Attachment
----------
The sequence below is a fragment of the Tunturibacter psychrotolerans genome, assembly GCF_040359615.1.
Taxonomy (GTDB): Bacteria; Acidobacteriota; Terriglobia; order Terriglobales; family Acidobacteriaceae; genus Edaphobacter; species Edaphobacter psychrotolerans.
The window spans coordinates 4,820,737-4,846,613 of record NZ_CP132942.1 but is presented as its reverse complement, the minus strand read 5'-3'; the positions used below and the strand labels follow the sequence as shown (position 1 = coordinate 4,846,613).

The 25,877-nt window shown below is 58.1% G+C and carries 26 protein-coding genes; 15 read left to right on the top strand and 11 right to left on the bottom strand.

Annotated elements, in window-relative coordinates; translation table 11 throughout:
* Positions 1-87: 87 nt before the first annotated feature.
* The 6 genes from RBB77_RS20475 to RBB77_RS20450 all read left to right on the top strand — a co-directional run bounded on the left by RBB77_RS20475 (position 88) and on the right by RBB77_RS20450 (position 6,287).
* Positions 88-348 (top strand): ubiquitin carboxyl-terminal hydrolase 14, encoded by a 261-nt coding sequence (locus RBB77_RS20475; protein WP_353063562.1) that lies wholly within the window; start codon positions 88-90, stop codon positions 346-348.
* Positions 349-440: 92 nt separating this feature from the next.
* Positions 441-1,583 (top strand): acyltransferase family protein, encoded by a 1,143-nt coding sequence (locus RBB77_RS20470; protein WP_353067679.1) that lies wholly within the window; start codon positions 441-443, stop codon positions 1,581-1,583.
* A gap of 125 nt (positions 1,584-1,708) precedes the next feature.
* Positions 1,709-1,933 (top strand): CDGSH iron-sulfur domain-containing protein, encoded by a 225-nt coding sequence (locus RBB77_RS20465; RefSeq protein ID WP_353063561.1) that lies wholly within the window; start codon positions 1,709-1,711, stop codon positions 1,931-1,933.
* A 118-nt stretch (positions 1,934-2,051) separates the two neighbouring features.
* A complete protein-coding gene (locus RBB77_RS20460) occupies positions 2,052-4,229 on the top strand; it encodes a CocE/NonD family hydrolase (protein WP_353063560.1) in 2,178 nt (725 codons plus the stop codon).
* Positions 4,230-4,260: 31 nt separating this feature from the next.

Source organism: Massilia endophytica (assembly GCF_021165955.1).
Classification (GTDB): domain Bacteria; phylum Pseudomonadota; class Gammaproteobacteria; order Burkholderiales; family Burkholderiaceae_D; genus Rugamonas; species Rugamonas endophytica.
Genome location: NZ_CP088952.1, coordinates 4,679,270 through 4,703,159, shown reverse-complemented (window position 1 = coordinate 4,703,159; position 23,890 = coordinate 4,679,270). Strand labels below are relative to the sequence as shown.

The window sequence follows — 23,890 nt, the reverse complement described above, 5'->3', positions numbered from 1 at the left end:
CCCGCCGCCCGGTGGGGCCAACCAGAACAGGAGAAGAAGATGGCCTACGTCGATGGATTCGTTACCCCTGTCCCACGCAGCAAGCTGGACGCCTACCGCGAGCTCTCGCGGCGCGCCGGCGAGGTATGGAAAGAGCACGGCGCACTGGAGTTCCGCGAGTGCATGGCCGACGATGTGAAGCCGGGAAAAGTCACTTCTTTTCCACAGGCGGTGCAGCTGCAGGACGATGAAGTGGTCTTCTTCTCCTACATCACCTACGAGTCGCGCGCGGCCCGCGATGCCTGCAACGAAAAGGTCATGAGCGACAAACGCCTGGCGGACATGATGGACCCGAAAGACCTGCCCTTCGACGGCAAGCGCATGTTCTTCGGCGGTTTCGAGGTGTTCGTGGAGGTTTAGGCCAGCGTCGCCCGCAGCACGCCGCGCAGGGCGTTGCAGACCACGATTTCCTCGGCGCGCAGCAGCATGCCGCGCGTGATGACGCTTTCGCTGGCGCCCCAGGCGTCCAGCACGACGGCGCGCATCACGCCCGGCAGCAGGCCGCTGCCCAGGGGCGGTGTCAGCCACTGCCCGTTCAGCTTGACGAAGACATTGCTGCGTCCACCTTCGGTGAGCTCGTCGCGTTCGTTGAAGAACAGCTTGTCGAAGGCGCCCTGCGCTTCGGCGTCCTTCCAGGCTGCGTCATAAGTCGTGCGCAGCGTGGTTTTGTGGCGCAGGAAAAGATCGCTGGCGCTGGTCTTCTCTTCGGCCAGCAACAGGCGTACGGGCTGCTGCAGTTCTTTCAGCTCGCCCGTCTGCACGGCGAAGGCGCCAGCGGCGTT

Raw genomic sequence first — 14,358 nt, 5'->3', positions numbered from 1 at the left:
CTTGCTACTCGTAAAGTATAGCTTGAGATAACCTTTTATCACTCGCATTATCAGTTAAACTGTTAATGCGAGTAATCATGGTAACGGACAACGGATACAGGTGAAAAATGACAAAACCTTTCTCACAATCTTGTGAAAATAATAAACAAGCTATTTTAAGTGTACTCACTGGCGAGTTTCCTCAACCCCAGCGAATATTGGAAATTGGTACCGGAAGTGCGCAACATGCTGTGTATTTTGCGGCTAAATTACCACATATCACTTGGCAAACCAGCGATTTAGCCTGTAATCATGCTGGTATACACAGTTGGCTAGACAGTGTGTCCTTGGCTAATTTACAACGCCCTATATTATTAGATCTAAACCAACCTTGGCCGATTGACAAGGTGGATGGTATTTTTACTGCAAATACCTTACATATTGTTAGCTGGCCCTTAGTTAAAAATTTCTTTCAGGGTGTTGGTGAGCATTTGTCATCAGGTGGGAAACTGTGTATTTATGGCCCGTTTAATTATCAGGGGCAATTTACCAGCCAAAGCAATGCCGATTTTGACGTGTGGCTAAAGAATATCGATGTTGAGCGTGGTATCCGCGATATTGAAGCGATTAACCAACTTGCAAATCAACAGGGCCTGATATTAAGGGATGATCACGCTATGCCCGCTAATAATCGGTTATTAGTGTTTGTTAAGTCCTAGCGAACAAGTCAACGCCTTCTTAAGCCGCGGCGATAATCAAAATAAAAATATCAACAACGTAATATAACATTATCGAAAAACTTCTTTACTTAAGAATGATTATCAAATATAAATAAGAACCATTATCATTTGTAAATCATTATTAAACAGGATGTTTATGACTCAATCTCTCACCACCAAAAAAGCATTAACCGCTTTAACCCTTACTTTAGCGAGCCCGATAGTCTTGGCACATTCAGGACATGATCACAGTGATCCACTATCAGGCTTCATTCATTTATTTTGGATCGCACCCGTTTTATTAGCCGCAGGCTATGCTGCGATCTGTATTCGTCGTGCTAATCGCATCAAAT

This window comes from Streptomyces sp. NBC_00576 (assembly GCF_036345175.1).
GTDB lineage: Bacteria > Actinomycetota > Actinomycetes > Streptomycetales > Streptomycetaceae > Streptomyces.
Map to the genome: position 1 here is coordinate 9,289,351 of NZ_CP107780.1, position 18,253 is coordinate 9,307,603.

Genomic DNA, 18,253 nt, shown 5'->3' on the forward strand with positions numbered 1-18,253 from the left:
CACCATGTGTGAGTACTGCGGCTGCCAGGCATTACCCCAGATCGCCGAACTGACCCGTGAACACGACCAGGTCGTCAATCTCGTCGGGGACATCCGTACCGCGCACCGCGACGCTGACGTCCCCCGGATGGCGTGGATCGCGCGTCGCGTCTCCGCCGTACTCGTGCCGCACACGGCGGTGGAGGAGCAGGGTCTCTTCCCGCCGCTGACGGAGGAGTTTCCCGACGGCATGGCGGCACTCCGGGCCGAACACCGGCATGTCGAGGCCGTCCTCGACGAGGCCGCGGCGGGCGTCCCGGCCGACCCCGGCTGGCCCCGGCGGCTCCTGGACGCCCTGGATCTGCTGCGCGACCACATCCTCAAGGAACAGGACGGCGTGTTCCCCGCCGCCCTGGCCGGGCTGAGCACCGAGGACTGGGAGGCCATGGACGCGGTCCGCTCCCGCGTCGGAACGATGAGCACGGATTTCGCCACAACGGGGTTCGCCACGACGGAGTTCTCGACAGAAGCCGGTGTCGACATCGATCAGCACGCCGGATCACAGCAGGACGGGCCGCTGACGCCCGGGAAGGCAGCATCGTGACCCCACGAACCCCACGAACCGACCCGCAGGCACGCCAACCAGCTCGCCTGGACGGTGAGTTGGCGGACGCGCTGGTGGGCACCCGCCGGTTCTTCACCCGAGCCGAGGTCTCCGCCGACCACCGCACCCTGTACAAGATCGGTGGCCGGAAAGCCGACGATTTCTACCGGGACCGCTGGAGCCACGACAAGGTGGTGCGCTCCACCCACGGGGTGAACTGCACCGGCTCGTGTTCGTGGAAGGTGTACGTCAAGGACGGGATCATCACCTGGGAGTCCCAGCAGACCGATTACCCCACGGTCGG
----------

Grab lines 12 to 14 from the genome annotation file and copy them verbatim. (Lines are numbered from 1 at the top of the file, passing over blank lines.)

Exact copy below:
* Positions 1,709-1,933 (top strand): CDGSH iron-sulfur domain-containing protein, encoded by a 225-nt coding sequence (locus RBB77_RS20465; RefSeq protein ID WP_353063561.1) that lies wholly within the window; start codon positions 1,709-1,711, stop codon positions 1,931-1,933.
* A 118-nt stretch (positions 1,934-2,051) separates the two neighbouring features.
* A complete protein-coding gene (locus RBB77_RS20460) occupies positions 2,052-4,229 on the top strand; it encodes a CocE/NonD family hydrolase (protein WP_353063560.1) in 2,178 nt (725 codons plus the stop codon).